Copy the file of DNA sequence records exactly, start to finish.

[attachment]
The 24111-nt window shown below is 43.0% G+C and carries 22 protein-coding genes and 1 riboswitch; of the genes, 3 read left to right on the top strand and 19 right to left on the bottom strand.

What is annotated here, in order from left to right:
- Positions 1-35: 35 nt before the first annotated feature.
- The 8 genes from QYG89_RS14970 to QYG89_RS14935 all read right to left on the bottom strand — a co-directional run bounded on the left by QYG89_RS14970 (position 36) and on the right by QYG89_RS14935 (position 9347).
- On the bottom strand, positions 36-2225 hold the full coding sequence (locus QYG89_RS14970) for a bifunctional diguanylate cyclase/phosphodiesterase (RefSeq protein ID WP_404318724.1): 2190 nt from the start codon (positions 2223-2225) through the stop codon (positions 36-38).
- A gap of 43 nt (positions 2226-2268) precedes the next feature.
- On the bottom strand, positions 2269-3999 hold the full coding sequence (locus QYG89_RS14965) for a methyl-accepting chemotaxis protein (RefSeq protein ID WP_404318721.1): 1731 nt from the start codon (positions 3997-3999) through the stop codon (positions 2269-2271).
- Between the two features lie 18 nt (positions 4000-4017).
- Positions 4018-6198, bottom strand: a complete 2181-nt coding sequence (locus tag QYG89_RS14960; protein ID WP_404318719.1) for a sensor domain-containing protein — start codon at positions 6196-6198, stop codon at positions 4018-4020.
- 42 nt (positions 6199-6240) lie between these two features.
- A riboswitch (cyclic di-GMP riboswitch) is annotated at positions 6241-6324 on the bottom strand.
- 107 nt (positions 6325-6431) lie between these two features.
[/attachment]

The 24111-nt window shown below is 43.0% G+C and carries 22 protein-coding genes and 1 riboswitch; of the genes, 3 read left to right on the top strand and 19 right to left on the bottom strand.

What is annotated here, in order from left to right:
- Positions 1-35: 35 nt before the first annotated feature.
- The 8 genes from QYG89_RS14970 to QYG89_RS14935 all read right to left on the bottom strand — a co-directional run bounded on the left by QYG89_RS14970 (position 36) and on the right by QYG89_RS14935 (position 9347).
- On the bottom strand, positions 36-2225 hold the full coding sequence (locus QYG89_RS14970) for a bifunctional diguanylate cyclase/phosphodiesterase (RefSeq protein ID WP_404318724.1): 2190 nt from the start codon (positions 2223-2225) through the stop codon (positions 36-38).
- A gap of 43 nt (positions 2226-2268) precedes the next feature.
- On the bottom strand, positions 2269-3999 hold the full coding sequence (locus QYG89_RS14965) for a methyl-accepting chemotaxis protein (RefSeq protein ID WP_404318721.1): 1731 nt from the start codon (positions 3997-3999) through the stop codon (positions 2269-2271).
- Between the two features lie 18 nt (positions 4000-4017).
- Positions 4018-6198, bottom strand: a complete 2181-nt coding sequence (locus tag QYG89_RS14960; protein ID WP_404318719.1) for a sensor domain-containing protein — start codon at positions 6196-6198, stop codon at positions 4018-4020.
- 42 nt (positions 6199-6240) lie between these two features.
- A riboswitch (cyclic di-GMP riboswitch) is annotated at positions 6241-6324 on the bottom strand.
- 107 nt (positions 6325-6431) lie between these two features.